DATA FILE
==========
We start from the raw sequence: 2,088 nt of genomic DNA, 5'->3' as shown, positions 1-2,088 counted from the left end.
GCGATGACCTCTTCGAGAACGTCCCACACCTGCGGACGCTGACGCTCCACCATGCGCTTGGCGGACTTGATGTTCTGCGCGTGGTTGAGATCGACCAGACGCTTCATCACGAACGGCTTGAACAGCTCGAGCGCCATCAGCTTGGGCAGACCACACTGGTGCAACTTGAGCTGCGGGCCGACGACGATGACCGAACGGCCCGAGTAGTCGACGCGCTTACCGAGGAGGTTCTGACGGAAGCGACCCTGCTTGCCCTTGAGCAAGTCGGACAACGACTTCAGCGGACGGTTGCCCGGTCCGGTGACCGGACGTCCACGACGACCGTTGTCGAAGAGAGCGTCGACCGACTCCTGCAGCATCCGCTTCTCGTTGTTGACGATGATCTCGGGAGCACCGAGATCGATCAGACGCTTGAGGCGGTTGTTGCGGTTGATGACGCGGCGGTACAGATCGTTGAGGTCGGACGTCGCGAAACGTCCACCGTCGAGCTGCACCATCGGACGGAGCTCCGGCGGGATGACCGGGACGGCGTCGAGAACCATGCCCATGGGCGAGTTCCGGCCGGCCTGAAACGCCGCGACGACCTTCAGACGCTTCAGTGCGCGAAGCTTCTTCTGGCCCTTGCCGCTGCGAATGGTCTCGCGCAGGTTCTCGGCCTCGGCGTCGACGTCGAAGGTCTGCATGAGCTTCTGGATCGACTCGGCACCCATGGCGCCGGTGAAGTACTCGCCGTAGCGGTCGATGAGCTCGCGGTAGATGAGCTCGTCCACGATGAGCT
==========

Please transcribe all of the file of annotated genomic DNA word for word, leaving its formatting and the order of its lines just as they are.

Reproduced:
We start from the raw sequence: 2,088 nt of genomic DNA, 5'->3' as shown, positions 1-2,088 counted from the left end.
GCGATGACCTCTTCGAGAACGTCCCACACCTGCGGACGCTGACGCTCCACCATGCGCTTGGCGGACTTGATGTTCTGCGCGTGGTTGAGATCGACCAGACGCTTCATCACGAACGGCTTGAACAGCTCGAGCGCCATCAGCTTGGGCAGACCACACTGGTGCAACTTGAGCTGCGGGCCGACGACGATGACCGAACGGCCCGAGTAGTCGACGCGCTTACCGAGGAGGTTCTGACGGAAGCGACCCTGCTTGCCCTTGAGCAAGTCGGACAACGACTTCAGCGGACGGTTGCCCGGTCCGGTGACCGGACGTCCACGACGACCGTTGTCGAAGAGAGCGTCGACCGACTCCTGCAGCATCCGCTTCTCGTTGTTGACGATGATCTCGGGAGCACCGAGATCGATCAGACGCTTGAGGCGGTTGTTGCGGTTGATGACGCGGCGGTACAGATCGTTGAGGTCGGACGTCGCGAAACGTCCACCGTCGAGCTGCACCATCGGACGGAGCTCCGGCGGGATGACCGGGACGGCGTCGAGAACCATGCCCATGGGCGAGTTCCGGCCGGCCTGAAACGCCGCGACGACCTTCAGACGCTTCAGTGCGCGAAGCTTCTTCTGGCCCTTGCCGCTGCGAATGGTCTCGCGCAGGTTCTCGGCCTCGGCGTCGACGTCGAAGGTCTGCATGAGCTTCTGGATCGACTCGGCACCCATGGCGCCGGTGAAGTACTCGCCGTAGCGGTCGATGAGCTCGCGGTAGATGAGCTCGTCCACGATGAGCT